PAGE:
[This essay has been expanded into a book, you should read it, here]

A chimpanzee brain at the Science Museum London

Image via Wikipedia

A popular saying goes that Programmers are machines that turn caffeine into code.

And sure enough, ask a random programmer when they do their best work and there’s a high chance they will admit to a lot of late nights. Some earlier, some later. A popular trend is to get up at 4am and get some work done before the day’s craziness begins. Others like going to bed at 4am.

At the gist of all this is avoiding distractions. But you could just lock the door, what’s so special about the night?

I think it boils down to three things: the maker’s schedule, the sleepy brain and bright computer screens.

The maker’s schedule

Paul Graham wrote about the maker’s schedule in 2009 – basically that there are two types of schedules in this world (primarily?). The traditional manager’s schedule where your day is cut up into hours and a ten minute distraction costs you, at most, an hour’s worth of time.

Prim clockwork of a wristwatch, watchmaking ex...

Image via Wikipedia

On the other hand you have something PG calls the maker’s schedule – a schedule for those of us who produce stuff. Working on large abstract systems involves fitting the whole thing into your mind – somebody once likened this to constructing a house out of expensive crystal glassand as soon as someone distracts you, it all comes barreling down and shatters into a thousand pieces.

This is why programmers are so annoyed when you distract them.

Because of this huge mental investment, we simply can’t start working until we can expect a couple of hours without being distracted. It’s just not worth constructing the whole model in your head and then having it torn down half an hour later.

In fact, talking to a lot of founders you’ll find out they feel like they simply can’t get any work done during the day. The constant barrage of interruptions, important stuff ™ to tend to and emails to answer simply don’t allow it. So they get most of their “work work” done during the night when everyone else is sleeping.

The sleepy brain

But even programmers should be sleeping at night. We are not some race of super humans. Even programmers feel more alert during the day.

Ballmer's peak

Ballmer’s peak, by XKCD and shame on you if you don’t recognise the style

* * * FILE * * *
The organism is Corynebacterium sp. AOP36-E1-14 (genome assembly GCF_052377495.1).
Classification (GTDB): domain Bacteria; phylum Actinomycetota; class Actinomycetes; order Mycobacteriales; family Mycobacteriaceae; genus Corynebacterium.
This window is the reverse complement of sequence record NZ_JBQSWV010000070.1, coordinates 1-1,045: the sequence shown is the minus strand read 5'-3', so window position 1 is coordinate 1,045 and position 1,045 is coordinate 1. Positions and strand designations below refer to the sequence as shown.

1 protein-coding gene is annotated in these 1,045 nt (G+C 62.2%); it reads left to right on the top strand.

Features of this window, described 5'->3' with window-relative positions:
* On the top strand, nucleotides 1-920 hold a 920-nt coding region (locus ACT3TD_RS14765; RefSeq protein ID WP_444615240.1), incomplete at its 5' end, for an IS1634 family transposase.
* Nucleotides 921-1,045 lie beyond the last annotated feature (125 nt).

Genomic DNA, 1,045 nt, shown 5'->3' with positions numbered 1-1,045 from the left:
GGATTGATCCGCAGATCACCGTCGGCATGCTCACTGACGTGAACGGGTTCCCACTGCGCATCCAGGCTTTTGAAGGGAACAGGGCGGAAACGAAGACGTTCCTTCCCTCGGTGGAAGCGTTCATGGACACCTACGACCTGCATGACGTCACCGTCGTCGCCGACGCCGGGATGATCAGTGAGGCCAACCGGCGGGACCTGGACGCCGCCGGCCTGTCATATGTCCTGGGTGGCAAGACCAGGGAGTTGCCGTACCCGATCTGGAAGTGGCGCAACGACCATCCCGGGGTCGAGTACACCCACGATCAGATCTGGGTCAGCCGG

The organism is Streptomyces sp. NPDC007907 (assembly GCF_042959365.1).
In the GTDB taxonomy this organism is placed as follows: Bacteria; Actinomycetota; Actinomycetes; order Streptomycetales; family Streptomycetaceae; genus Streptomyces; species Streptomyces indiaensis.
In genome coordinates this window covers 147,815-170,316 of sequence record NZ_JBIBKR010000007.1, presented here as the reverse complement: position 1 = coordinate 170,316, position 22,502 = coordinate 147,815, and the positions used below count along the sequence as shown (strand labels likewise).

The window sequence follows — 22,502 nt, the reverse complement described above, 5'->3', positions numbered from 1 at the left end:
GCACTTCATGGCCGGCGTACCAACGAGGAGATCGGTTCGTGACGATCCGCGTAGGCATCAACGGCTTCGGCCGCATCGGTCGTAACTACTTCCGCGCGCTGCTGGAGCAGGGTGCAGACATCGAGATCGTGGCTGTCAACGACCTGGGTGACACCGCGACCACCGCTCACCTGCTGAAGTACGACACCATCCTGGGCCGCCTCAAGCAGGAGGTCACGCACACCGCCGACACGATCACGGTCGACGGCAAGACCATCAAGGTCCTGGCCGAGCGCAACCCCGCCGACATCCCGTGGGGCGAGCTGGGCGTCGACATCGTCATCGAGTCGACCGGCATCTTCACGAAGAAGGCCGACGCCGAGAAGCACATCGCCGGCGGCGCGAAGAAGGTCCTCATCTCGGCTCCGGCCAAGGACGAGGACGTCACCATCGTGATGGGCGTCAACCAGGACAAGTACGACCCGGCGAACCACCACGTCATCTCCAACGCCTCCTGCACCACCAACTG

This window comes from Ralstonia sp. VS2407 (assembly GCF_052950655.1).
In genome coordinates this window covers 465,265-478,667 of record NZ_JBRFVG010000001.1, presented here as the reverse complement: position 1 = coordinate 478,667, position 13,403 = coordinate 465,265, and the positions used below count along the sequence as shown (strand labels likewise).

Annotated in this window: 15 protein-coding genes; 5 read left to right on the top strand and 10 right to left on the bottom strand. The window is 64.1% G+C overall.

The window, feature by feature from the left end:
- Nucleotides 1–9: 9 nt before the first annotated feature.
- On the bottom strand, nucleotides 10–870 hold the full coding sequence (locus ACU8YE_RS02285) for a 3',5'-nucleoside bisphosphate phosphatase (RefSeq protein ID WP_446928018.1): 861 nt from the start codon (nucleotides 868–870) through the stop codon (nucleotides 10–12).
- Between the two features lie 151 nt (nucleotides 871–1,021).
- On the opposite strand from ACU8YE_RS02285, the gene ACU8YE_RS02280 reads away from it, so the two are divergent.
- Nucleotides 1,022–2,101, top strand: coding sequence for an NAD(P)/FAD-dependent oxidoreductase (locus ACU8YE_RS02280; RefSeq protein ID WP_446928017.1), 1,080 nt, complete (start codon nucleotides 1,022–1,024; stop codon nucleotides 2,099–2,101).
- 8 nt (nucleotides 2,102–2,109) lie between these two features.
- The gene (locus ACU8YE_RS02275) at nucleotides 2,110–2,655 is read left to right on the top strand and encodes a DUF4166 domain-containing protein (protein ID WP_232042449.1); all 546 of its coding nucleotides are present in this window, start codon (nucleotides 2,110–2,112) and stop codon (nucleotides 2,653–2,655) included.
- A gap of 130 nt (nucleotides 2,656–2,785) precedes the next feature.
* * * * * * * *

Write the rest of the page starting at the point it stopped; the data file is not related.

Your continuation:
Why then do we perform our most mentally complex work work when the brain wants to sleep and we do simpler tasks when our brain is at its sharpest and brightest?

Because being tired makes us better coders.

Similar to the ballmer peak, being tired can make us focus better simply because when your brain is tired it has to focus! There isn’t enough left-over brainpower to afford losing concentration.

I seem to get the least work done right after drinking too much tea or having a poorly timed energy drink. Makes me hyperactive and one second I’m checking twitter, the next I’m looking at hacker news and I just seem to be buzzing all over the place..

You’d think I’d work better – so much energy, so much infinite overclocked brainpower. But instead I keep tripping over myself because I can’t focus for more than two seconds at a time.

Conversely, when I’m slightly tired, I just plomp my arse down and code. With a slightly tired brain I can code for hours and hours without even thinking about checking twitter or facebook. It’s like the internet stops existing.

I feel like this holds true for most programmers out there. We have too much brainpower for ~80% of the tasks we work on – face it, writing that one juicy algorithm, requires ten times as much code to produce an environment in which it can run. Even if you’re doing the most advanced machine learning (or something) imaginable, a lot of the work is simply cleaning up the data and presenting results in a lovely manner.

And when your brain isn’t working at full capacity it looks for something to do. Being tired makes you dumb enough that the task at hand is enough.

Bright computer screens

This one is pretty simple. Keep staring at a bright source of light in the evening and your sleep cyclegets delayed. You forget to be tired until 3am. Then you wake up at 11am and when the evening rolls around you simply aren’t tired because hey, you’ve only been up since 11am!

A city

Image via Wikipedia

Given enough iterations this can essentially drag you into a different timezone. What’s more interesting is that it doesn’t seem to keep rolling, once you get into that equilibrium of going to bed between 3am and 4am you tend to stay there.

Or maybe that’s just the alarm clocks doing their thing because society tells us we’re dirty dirty slobs if we have breakfast at 2pm.

Fin

To conclude, programmers work at night because it doesn’t impose a time limit on when you have to stop working, which gives you a more relaxed approach, your brain doesn’t keep looking for distractions and a bright screen keeps you awake.